Making homemade kefir is back! I was prompted to revisit this culinary delight by a colleague who asked if I knew where to get kefir grains. Apparently, I have a bit of a reputation for imbibing in the finer bacterial concoctions of life (smile). The farm where I get lovely ferments like ginger lemon kombucha, jalapeno sauerkraut, honey mustard kimchi and prepared kefir also have kefir grains available and I obtained some for my colleague and kept a few for myself. I also gave him a jar of my favorite South River Miso Garlic Red Pepper.
My kefir making is off to a good start. I am doing an initial ferment, removing the grains, and letting the milk undergo a secondary ferment. I had forgotten the nice pop of tart kefir after a secondary ferment. The internet is full of websites and videos on kefir making however the fellow that I learned from and who was an expert resource before kefir and our gut bacteria were “in” is Dom and How-To Make Kefir and Recipes. It is pretty cool that fermentation and eating cultured foods are becoming more mainstream.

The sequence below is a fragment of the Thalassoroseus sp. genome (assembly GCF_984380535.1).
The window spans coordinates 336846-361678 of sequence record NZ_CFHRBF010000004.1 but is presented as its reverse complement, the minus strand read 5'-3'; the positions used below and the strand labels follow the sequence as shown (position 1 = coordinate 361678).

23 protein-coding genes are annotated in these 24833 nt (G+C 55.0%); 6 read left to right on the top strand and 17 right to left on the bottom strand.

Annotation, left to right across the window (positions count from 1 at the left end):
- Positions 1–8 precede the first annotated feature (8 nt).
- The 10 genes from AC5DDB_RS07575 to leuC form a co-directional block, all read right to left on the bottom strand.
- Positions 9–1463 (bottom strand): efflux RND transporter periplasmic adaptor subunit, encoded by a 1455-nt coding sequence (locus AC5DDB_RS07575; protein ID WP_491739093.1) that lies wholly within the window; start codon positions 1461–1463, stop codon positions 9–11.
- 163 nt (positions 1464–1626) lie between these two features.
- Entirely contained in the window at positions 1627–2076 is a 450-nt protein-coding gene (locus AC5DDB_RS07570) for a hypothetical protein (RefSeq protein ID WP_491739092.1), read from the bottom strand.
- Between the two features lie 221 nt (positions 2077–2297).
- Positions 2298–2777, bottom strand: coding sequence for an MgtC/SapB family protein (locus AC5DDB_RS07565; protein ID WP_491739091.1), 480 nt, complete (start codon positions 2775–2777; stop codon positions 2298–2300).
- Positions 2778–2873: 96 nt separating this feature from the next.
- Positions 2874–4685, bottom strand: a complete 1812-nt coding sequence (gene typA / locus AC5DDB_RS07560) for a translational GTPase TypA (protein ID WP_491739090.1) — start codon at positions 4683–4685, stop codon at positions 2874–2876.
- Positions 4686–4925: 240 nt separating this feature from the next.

CFUs is a term that was developed and is used in the probiotic industry to indicate the number of LIVE bacteria in a finished product. CFUs stands for “colony forming units.” This term is used to denote how many bacteria in probiotics are able to divide and form colonies. If probiotic bacteria is able to colonize, it is considered alive. By comparison, here are some estimates of CFU’s in common ferments that can be made at home:
Kefir: 27.7 billion CFU (Colony Forming Units) per 1 cup serving
Kimchi: 2.6 billion CFU per 1/2 cup serving
Yogurt: 3.6 billion CFU per 1 cup serving
Miso: 54.1 thousand CFU per 1 tbsp serving
Sauerkraut: 195.2 million CFU per 1/2 cup serving
Kombucha: 23.1 million CFU per 1 cup serving
More to come…..